Indeed, Kevin Breel, a comedian, writer and mental health activist isn’t totally wrong when he said:
“We live in a world where if you break your arm, everyone runs over to sign your cast, but if you tell people you’re depressed, everyone runs the other way.”
We see this every day. When people see someone having a heart attack or falling over in public they rush to help them, but when these same people see someone crying erratically or having a panic attack, most of the time they make a specific effort to ignore them and pretend they can’t see it. It’s not that these people are bad or don’t care, it’s just been drilled into our heads that people who act excessively emotional must be crazy and therefore avoided.
It confuses me that people dare to dismiss the 34 million people in the UK who suffer from mental health problems. I’m sure many saw Piers Morgan’s tweet earlier last year telling us all, particularly men, to ‘Man up’. Yep, that’ll definitely help the problem.
Better repress and remain depressed than dare to talk about how you feel – good old British stiff upper lip.
Why don’t we just stick all the mentally ill in shame chambers and burn them with hot irons to make the devil that is mental illness leave their souls? Do you think that’ll work Piers? Because your opinions are Medieval.
And yet, does constantly spewing this same old speech every year actually achieve anything?
Although it’s great to see and read about people opening up about their personal experiences, with others calling for change and offering support on social media, the reality is that we are past the point of talking; policies and services need changing.
Yeah. It’s great you’ve favourited my tweet about my mental wellbeing progression and how we need to continue to break stigmas.
But that doesn’t alter the reality that treatment is stretched thin and underfunded. In terms of research for treatment, cancer attracts £1,500 for research per person, mental health doesn’t even get 1% of that. We completely accept and empathize with those who suffer from physical health problems, rightly so, and thus funding is pumped into treatment and awareness, but for some reason, we can’t comprehend that mental health could possibly be as painful as its sufferers make out.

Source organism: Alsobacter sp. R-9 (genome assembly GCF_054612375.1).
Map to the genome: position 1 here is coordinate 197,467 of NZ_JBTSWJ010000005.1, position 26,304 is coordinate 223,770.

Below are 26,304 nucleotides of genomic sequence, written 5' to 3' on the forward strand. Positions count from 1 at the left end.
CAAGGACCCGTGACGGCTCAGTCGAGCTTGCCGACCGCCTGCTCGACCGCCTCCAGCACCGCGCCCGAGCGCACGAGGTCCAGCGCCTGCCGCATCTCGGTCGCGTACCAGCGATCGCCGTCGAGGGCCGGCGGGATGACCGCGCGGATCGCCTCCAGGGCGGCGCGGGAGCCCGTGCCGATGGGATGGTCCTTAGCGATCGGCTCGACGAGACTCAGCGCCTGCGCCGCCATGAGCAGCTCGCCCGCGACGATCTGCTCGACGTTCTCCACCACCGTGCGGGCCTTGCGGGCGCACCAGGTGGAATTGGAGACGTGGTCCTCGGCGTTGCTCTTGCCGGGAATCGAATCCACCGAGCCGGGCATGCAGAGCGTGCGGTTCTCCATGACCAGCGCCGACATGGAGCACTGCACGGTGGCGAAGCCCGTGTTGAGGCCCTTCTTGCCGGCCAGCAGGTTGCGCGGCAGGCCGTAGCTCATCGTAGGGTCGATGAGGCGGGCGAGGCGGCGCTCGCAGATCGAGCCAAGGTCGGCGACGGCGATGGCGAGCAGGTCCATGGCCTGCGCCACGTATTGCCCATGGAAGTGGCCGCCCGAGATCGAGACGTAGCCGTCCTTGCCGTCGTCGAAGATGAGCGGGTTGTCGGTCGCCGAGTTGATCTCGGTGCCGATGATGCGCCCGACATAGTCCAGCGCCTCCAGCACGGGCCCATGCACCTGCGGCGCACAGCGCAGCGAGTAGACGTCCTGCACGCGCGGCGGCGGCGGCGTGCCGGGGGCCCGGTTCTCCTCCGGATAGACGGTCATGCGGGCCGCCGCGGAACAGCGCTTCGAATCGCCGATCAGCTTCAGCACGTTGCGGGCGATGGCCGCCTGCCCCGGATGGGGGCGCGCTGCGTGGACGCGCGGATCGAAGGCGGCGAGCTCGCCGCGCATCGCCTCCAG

Therefore, it doesn’t change the fact many people still have limited, or no, access to care. It doesn’t change that people have to wait months for an appointment and diagnosis, let alone treatment. It also doesn’t change that one-to-one therapy can cost as much as £70 an hour.
Moreover, the fact we still lump it all together as ‘mental health’ astounds me, imagine going into to the doctor with several ailments and them going “oh yes that’s a physical health problem.”
It’s true, we need to ensure people have the confidence to speak up, so therefore there need to be more public conversations between friends, activists, celebrities, councillors and governments. Hence, MHAW is good for this.
And yet, the more important plan of action now is that there need to be more funds allocated into teaching children from a young age about mental health so that stigmas and shame cannot continue to infect people’s minds. And there needs to be more money pumped into services, treatments and schemes to help those who desperately need it.